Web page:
CHICAGO (CN) - The First Amendment protects a union's hardball tactics in its nearly 10-year struggle with downtown Chicago hotel, a federal judge ruled.
Unite Here Local 1, which represents housekeepers and other employees of the downtown Chicago Congress Plaza Hotel, began a strike on June 15, 2003.
With the 10-year anniversary of the strike fast approaching, union members still picket outside the hotel daily.
In 2008, the union stepped up its activities and began sending delegations to visit Congress Hotel customers and personally request them to take their business elsewhere or sign a pledge of support for the union. In one five-month period, the union sent out more than 500 delegations.
These activities led the hotel to face canceled contracts with the Chicago International Film Festival, the NeoCon trade show, the Chicago Comic and Entertainment Expo, the WordCamp conference, and the American Tango Institute.
America's Next Top Model also took its casting call elsewhere, and the International Housewares Association (IHA) canceled its reserved room blocks after the union made flyers impugning the reputation of restaurants owned by celebrity chef Rick Bayless.
In a subsequent federal complaint, the hotel accused union members of using illegal methods to persuade customers to find another hotel.
U.S. District Judge John Tharp Jr. granted the union summary judgment Monday, however, after finding its activities protected by the First Amendment.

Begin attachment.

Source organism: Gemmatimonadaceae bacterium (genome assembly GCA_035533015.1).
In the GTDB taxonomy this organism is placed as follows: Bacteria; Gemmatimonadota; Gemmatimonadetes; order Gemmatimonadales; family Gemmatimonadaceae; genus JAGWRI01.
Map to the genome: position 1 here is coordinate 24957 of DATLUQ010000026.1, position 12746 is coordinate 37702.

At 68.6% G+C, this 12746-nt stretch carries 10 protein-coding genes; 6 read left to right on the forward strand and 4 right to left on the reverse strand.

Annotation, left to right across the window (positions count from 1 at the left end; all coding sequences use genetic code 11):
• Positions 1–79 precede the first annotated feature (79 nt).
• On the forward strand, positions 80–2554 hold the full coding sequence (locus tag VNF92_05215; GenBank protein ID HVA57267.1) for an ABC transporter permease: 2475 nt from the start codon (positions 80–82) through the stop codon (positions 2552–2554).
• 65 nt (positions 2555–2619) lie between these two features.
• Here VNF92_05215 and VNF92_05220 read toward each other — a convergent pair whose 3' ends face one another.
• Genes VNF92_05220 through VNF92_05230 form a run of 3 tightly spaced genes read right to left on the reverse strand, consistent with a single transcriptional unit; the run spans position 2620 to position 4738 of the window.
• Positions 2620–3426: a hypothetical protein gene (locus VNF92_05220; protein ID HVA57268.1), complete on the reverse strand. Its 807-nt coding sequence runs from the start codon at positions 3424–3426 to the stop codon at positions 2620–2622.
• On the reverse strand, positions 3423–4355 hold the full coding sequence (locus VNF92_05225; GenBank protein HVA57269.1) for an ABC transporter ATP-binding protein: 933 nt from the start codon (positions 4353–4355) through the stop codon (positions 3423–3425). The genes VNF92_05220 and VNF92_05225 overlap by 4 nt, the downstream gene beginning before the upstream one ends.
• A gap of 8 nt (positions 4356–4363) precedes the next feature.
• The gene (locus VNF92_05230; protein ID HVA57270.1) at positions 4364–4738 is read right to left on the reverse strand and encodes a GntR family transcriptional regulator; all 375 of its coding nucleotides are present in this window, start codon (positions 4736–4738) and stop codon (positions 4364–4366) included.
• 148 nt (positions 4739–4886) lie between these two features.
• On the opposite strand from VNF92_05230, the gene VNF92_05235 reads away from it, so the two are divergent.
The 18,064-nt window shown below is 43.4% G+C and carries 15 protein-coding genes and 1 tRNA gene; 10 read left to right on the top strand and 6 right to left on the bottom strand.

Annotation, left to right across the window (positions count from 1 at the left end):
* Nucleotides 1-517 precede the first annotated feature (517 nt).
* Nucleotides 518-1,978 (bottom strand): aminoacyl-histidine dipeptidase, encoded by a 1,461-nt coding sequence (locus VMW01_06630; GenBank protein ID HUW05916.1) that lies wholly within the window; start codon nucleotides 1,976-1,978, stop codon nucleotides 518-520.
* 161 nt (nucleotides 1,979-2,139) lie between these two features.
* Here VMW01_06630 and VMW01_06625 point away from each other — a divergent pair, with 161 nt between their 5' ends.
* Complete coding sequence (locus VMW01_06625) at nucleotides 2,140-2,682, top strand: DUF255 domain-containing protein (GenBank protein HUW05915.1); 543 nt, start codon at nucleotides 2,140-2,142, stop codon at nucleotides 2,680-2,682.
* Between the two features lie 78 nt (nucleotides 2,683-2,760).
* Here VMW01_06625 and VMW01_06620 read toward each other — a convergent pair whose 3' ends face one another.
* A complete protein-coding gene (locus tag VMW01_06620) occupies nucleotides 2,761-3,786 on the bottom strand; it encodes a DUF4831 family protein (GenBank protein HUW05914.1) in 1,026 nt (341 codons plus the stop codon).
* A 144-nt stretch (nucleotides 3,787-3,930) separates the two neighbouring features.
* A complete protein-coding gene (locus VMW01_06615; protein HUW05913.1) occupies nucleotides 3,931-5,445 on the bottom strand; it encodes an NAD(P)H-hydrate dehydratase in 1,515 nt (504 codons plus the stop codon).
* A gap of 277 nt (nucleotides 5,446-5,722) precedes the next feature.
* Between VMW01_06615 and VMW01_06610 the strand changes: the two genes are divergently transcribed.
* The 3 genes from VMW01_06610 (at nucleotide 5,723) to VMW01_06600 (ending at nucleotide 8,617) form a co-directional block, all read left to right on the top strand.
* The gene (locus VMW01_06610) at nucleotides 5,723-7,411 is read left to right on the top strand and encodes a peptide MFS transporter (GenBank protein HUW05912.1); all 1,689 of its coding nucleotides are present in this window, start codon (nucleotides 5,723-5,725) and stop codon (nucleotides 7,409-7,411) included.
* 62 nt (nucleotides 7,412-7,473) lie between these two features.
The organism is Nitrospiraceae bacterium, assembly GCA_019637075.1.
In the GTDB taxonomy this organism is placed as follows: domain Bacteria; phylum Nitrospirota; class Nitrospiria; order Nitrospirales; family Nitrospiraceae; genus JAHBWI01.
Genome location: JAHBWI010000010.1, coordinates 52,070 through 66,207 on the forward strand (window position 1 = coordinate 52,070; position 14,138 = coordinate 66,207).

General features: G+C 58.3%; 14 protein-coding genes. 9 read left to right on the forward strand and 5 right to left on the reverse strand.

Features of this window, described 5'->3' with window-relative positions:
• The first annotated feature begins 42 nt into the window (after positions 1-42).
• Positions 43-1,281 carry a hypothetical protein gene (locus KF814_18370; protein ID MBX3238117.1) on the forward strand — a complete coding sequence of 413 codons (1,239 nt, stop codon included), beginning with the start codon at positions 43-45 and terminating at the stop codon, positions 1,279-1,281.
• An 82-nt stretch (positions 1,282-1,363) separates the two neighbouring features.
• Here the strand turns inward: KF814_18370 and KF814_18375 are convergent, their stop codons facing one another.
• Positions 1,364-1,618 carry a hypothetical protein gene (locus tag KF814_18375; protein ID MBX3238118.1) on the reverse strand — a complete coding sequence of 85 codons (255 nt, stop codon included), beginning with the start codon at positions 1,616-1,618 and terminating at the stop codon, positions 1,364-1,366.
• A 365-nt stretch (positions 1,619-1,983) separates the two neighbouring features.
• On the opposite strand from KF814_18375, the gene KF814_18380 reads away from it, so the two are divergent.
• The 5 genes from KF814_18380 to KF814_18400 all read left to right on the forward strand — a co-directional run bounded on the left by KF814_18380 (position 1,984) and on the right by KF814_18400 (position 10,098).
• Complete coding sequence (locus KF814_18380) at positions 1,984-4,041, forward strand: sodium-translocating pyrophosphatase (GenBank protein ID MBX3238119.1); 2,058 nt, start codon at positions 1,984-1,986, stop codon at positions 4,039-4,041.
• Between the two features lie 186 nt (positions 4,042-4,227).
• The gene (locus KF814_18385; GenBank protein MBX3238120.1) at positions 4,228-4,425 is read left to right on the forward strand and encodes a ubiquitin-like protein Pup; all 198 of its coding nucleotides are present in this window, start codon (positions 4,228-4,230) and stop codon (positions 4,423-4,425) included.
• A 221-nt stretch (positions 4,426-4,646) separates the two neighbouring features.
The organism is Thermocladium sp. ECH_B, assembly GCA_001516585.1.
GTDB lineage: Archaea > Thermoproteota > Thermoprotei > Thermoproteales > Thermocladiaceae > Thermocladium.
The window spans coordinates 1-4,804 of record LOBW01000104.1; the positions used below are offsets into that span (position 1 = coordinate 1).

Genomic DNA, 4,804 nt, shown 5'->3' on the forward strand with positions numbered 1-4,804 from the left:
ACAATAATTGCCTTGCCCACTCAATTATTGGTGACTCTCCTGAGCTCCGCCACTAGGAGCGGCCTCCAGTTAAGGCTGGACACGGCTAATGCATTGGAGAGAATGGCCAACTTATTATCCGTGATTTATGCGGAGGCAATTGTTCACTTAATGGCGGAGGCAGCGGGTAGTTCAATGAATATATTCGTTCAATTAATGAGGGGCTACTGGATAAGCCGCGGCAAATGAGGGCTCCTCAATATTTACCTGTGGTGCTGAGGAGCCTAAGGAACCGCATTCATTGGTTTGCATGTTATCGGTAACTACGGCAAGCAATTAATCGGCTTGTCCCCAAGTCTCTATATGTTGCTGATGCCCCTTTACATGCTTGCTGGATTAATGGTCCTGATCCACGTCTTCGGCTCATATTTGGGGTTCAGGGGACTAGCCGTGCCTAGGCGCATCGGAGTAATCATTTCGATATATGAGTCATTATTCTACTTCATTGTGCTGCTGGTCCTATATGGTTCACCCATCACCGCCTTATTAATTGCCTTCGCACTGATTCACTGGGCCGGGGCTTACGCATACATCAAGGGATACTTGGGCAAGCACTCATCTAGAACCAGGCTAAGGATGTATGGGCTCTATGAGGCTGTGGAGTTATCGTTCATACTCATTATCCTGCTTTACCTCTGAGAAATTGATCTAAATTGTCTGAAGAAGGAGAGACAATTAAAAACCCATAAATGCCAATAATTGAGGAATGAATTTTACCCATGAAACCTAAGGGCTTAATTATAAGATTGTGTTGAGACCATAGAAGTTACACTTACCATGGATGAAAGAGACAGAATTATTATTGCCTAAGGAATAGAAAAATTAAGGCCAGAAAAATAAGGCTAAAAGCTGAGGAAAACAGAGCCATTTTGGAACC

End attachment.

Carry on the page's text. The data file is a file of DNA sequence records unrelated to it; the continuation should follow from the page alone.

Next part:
"In this case, the union's use of telephone calls, letters, and emails (and to a lesser extent, blog posts and social networking websites, to the extent attributable to the Union) to communicate with hotel customers, their affiliates, and the public at large, does not transform what would otherwise be protected speech into unlawfully coercive speech," Tharp wrote (parentheses in original).
Though the hotel claims that the union's in-person delegations made some of the hotel's customers feel "'harassed,' that does not make the conduct 'coercive' or 'threatening' with respect to the neutrals' business," Tharp added.
The food safety flyer that the union made and distributed at Bayless-owned restaurants is "more problematic," especially because the flyer did not state any message about the union's labor dispute, according to the ruling.
"The only message that the union was communicating was the implicit warning that if Mr. Bayless did not cave in to the union's demands for a meeting, or did not work to convince IHA to boycott the hotel - regardless whether he actually was persuaded by the union's message
- he would risk having his restaurants harmed by the widespread dissemination of unflattering publicity not about his position on the Hotel strike but about the 'safety' of his restaurants," Tharp added (emphasis in original).
He found, nevertheless, that "restricting this expression would create a First Amendment conflict."
Because the health violations were public records, obtained by Freedom of Information Act requests, the flyers "came close, but did not cross the line into conduct the First Amendment would not protect," Tharp wrote.